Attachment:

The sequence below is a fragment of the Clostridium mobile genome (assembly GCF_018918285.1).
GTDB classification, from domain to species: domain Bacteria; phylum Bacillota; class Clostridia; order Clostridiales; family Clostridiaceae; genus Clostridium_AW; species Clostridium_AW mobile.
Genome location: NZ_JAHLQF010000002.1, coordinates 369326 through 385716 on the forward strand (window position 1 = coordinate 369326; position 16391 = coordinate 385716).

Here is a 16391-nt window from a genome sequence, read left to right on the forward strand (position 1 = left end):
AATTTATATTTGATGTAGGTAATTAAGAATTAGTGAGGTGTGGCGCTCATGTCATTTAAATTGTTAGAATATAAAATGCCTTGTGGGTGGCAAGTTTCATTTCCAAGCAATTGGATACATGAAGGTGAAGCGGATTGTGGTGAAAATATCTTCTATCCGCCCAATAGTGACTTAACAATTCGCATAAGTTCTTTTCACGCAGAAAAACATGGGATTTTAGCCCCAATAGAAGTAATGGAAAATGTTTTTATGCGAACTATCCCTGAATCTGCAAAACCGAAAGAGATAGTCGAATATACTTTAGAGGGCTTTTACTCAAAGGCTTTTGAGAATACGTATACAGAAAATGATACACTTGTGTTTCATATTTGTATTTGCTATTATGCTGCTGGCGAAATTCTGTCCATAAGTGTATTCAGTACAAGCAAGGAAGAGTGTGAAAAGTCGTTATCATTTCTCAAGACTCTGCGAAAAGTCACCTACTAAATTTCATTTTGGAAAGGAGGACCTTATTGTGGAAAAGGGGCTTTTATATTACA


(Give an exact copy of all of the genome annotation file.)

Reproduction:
The sequence below is a fragment of the Clostridium mobile genome (assembly GCF_018918285.1).
GTDB classification, from domain to species: domain Bacteria; phylum Bacillota; class Clostridia; order Clostridiales; family Clostridiaceae; genus Clostridium_AW; species Clostridium_AW mobile.
Genome location: NZ_JAHLQF010000002.1, coordinates 369326 through 385716 on the forward strand (window position 1 = coordinate 369326; position 16391 = coordinate 385716).

Here is a 16391-nt window from a genome sequence, read left to right on the forward strand (position 1 = left end):
AATTTATATTTGATGTAGGTAATTAAGAATTAGTGAGGTGTGGCGCTCATGTCATTTAAATTGTTAGAATATAAAATGCCTTGTGGGTGGCAAGTTTCATTTCCAAGCAATTGGATACATGAAGGTGAAGCGGATTGTGGTGAAAATATCTTCTATCCGCCCAATAGTGACTTAACAATTCGCATAAGTTCTTTTCACGCAGAAAAACATGGGATTTTAGCCCCAATAGAAGTAATGGAAAATGTTTTTATGCGAACTATCCCTGAATCTGCAAAACCGAAAGAGATAGTCGAATATACTTTAGAGGGCTTTTACTCAAAGGCTTTTGAGAATACGTATACAGAAAATGATACACTTGTGTTTCATATTTGTATTTGCTATTATGCTGCTGGCGAAATTCTGTCCATAAGTGTATTCAGTACAAGCAAGGAAGAGTGTGAAAAGTCGTTATCATTTCTCAAGACTCTGCGAAAAGTCACCTACTAAATTTCATTTTGGAAAGGAGGACCTTATTGTGGAAAAGGGGCTTTTATATTACA